Apple Pay first launched in 2014 on the iPhone 6 and iPhone 6 Plus before expanding to the Apple Watch, iPad, and Mac. In addition to NFC contactless payments, Apple Pay can also be used for web and in-app purchases, which are authenticated with Touch ID or Face ID.

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Editor's Pick

Omar Moharram

Omar Moharram

Omar is Senior Editor at Supercharged and an Apple devotee since his early teens. He graduated with a computer engineering degree in 2022, which aids him in his technical content writing. Outside of work, he can often be found critiquing music or a film, or tinkering with a bass.

Read More

Who are we?

Supercharged is not just another news outlet. We’re a platform on a mission to offer personalized and ad-free news directly to you. Discover more of Supercharged.

Apple confirms opening up iPhone NFC chip in EU to banks and developers with iOS 17.4

Apple has confirmed that it will allow third-party developers to access the iPhone’s NFC chip in the European Union as part of massive changes it’s introducing today to comply with the Digital Markets Act (DMA).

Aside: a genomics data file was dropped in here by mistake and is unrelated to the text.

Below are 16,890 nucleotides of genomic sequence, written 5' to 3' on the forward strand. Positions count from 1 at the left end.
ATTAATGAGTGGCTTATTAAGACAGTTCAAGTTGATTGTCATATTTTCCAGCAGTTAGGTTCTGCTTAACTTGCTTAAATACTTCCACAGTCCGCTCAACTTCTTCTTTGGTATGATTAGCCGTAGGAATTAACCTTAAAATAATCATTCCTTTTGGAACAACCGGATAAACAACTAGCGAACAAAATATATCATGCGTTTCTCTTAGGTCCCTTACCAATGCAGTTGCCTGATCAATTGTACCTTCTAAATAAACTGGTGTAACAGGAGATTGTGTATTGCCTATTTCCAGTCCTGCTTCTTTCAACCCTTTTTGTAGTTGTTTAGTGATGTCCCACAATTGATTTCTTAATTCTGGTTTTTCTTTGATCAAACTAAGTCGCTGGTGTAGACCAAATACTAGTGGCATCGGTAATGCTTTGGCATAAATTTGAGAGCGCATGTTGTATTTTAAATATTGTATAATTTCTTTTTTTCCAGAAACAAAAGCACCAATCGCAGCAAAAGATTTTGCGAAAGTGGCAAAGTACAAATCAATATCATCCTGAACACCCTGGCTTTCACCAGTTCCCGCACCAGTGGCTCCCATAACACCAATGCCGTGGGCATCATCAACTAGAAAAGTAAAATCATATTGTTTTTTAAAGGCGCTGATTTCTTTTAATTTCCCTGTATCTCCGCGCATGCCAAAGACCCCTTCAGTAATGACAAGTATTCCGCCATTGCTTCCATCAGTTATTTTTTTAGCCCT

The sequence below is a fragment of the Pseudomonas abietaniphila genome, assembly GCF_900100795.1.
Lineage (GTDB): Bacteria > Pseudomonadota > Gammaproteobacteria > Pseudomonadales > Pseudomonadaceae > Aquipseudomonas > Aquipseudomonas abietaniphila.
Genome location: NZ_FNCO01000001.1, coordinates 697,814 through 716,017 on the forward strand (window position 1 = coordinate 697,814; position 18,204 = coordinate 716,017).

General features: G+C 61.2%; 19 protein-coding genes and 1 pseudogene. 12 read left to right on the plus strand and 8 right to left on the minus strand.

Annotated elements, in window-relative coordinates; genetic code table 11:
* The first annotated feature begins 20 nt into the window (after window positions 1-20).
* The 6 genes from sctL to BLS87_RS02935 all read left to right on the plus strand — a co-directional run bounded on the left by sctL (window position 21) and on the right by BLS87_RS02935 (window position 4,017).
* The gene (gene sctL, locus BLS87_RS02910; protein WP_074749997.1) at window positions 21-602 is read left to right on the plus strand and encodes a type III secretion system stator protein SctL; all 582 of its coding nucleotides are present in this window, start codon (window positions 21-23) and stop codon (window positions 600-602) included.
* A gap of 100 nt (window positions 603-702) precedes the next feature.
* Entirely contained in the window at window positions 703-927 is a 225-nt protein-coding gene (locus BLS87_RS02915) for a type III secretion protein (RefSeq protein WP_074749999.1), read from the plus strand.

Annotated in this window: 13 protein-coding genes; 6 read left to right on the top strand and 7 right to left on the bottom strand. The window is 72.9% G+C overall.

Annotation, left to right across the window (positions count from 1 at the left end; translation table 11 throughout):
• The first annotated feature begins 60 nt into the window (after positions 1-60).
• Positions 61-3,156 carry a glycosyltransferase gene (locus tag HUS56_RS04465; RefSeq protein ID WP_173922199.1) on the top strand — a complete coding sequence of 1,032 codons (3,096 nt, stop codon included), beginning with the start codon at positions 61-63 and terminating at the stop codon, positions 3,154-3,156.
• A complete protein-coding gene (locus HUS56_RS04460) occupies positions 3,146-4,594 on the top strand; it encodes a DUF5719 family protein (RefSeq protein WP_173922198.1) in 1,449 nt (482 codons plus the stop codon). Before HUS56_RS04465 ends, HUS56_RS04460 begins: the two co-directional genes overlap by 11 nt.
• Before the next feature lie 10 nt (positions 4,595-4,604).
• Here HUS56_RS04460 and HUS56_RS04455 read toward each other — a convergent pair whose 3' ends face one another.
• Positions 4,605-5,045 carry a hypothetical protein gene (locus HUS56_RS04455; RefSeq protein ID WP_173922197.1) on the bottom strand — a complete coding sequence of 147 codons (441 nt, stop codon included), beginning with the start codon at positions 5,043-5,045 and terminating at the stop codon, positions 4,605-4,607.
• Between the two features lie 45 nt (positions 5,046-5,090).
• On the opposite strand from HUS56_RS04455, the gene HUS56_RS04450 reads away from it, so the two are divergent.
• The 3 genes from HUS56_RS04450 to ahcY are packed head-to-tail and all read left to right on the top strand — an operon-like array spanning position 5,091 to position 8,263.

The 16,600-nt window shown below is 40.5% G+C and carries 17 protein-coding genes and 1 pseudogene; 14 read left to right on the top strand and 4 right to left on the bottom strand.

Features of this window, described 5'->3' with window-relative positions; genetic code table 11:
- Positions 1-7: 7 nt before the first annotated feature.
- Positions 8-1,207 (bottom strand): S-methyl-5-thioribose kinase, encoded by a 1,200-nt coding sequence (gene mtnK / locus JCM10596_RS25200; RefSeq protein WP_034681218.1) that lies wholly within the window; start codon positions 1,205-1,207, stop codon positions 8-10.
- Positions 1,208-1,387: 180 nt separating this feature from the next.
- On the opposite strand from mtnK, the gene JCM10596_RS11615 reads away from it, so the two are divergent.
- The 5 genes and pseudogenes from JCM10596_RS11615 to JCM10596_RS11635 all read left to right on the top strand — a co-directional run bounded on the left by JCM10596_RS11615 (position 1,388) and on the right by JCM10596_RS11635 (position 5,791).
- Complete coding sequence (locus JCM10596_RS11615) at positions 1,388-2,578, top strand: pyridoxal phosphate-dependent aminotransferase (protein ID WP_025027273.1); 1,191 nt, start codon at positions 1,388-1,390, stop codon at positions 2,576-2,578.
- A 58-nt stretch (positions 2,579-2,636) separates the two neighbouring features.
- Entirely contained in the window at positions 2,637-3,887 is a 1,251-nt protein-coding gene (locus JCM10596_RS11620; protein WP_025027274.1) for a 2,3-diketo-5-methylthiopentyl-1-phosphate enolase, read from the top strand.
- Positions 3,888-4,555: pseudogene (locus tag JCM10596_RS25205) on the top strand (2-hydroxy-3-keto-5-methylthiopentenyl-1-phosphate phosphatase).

With this change, contactless payments powered by the iPhone’s NFC chip can be implemented with a different infrastructure and backend to that of Apple Pay or the Wallet app. Banks and other financial institutions based in Europe will now be able to implement their custom third-party payment solutions.

Apple will also give iPhone users to set a default payment app to launch when near a contactless payment terminal or when the side button is double-clicked, much like setting a default web browser other than Safari. Currently, the default behavior of iPhones running iOS 17.3 and earlier is to launch the Wallet app or a predetermined payment card when near an NFC terminal or through side button activation, but users will now have the option to alter this behavior.